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How do design and evaluation interrelate in HCI research?
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|Title: ||How do design and evaluation interrelate in HCI research?|
|Authors: ||Wania, Christine E.|
Atwood, Michael E.
McCain, Katherine W.
|Keywords: ||Theories of Design|
|Issue Date: ||28-Jun-2006 |
|Publisher: ||Association for Computing Machinery Press|
|Citation: ||Presented at DIS 2006, the Symposium on Designing Interactive Systems, the 6th ACM conference on Designing Interactive Systems, University Park, PA, DOI: http://dx.doi.org/10.1145/1142405.1142421|
|Abstract: ||Human-Computer Interaction (HCI) is defined by the Association for Computing Machinery (ACM) Special Interest Group on Computer-Human Interaction (SIGCHI) as “a discipline concerned with the design, evaluation, and implementation of interactive computing systems for human use and with the study of the major phenomenon surrounding them” . In HCI there are authors that focus more on designing for usability and there are authors that focus more on evaluating usability. The relationship between these communities is not really clear. We use author cocitation analysis, multivariate techniques, and visualization tools to explore the relationships between these communities. The results of the analysis revealed seven clusters that could be identified as Design Theory and Complexity, Design Rationale, Cognitive Theories and Models, Cognitive Engineering, Computer-Supported Cooperative Work (CSCW), Participatory Design, and User-Centered Design.|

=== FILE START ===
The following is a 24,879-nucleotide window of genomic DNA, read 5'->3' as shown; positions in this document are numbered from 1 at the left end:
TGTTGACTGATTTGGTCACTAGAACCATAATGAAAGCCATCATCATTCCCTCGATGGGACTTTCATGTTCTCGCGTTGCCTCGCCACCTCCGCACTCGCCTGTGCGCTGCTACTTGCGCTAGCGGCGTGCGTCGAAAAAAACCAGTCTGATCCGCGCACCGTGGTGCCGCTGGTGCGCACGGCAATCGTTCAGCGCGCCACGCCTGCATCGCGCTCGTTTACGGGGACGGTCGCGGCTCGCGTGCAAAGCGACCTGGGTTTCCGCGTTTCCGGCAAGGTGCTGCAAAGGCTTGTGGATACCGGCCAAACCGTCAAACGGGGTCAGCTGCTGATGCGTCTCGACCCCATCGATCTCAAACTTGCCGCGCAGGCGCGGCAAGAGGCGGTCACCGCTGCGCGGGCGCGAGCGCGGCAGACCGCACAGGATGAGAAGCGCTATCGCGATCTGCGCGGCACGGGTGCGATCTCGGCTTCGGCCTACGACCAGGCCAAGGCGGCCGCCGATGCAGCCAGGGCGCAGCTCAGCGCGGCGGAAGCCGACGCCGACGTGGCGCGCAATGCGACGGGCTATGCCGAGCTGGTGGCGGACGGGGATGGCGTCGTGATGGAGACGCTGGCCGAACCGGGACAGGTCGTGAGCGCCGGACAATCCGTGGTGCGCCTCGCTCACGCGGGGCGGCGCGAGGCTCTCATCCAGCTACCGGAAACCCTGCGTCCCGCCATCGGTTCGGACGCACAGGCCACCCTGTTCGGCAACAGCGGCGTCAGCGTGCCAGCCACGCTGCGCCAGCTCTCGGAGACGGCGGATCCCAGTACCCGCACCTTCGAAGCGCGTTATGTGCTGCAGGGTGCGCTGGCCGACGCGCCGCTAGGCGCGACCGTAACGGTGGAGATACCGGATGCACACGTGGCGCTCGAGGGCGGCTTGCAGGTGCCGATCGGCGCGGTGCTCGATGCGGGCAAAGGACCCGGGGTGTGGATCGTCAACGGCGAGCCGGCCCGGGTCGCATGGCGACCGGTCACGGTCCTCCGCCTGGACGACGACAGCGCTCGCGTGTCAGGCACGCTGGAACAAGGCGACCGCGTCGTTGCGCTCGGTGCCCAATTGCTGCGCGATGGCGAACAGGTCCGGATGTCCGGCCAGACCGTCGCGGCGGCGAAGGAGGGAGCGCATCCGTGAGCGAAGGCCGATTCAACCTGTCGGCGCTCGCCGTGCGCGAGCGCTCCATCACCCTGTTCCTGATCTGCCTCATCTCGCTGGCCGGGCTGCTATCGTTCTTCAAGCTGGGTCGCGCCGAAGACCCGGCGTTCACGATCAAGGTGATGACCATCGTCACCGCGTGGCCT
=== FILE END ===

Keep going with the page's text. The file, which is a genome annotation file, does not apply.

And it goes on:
|Appears in Collections:||Faculty Research and Publications (IST)|
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